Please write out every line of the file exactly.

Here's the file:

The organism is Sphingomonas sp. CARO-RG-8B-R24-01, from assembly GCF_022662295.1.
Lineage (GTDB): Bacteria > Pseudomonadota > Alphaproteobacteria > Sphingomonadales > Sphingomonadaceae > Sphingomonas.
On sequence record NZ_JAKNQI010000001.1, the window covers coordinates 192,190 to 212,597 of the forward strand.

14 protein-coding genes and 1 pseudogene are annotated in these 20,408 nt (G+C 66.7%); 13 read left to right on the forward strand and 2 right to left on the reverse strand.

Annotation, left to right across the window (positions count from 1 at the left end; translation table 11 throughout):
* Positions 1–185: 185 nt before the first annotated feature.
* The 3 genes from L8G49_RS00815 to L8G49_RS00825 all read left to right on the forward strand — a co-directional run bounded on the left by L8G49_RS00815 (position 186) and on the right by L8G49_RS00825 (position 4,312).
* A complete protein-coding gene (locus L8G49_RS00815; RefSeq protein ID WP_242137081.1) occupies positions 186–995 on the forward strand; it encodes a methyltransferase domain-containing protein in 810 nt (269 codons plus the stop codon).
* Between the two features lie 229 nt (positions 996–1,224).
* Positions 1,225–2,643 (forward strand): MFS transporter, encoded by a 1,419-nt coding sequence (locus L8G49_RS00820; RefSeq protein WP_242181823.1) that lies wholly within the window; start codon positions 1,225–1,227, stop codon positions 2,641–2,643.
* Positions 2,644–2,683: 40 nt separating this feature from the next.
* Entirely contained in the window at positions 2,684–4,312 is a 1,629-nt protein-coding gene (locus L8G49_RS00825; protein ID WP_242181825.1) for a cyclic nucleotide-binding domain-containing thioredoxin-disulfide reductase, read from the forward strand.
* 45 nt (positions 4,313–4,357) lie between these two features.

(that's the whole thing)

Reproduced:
The organism is Sphingomonas sp. CARO-RG-8B-R24-01, from assembly GCF_022662295.1.
Lineage (GTDB): Bacteria > Pseudomonadota > Alphaproteobacteria > Sphingomonadales > Sphingomonadaceae > Sphingomonas.
On sequence record NZ_JAKNQI010000001.1, the window covers coordinates 192,190 to 212,597 of the forward strand.

14 protein-coding genes and 1 pseudogene are annotated in these 20,408 nt (G+C 66.7%); 13 read left to right on the forward strand and 2 right to left on the reverse strand.

Annotation, left to right across the window (positions count from 1 at the left end; translation table 11 throughout):
* Positions 1–185: 185 nt before the first annotated feature.
* The 3 genes from L8G49_RS00815 to L8G49_RS00825 all read left to right on the forward strand — a co-directional run bounded on the left by L8G49_RS00815 (position 186) and on the right by L8G49_RS00825 (position 4,312).
* A complete protein-coding gene (locus L8G49_RS00815; RefSeq protein ID WP_242137081.1) occupies positions 186–995 on the forward strand; it encodes a methyltransferase domain-containing protein in 810 nt (269 codons plus the stop codon).
* Between the two features lie 229 nt (positions 996–1,224).
* Positions 1,225–2,643 (forward strand): MFS transporter, encoded by a 1,419-nt coding sequence (locus L8G49_RS00820; RefSeq protein WP_242181823.1) that lies wholly within the window; start codon positions 1,225–1,227, stop codon positions 2,641–2,643.
* Positions 2,644–2,683: 40 nt separating this feature from the next.
* Entirely contained in the window at positions 2,684–4,312 is a 1,629-nt protein-coding gene (locus L8G49_RS00825; protein ID WP_242181825.1) for a cyclic nucleotide-binding domain-containing thioredoxin-disulfide reductase, read from the forward strand.
* 45 nt (positions 4,313–4,357) lie between these two features.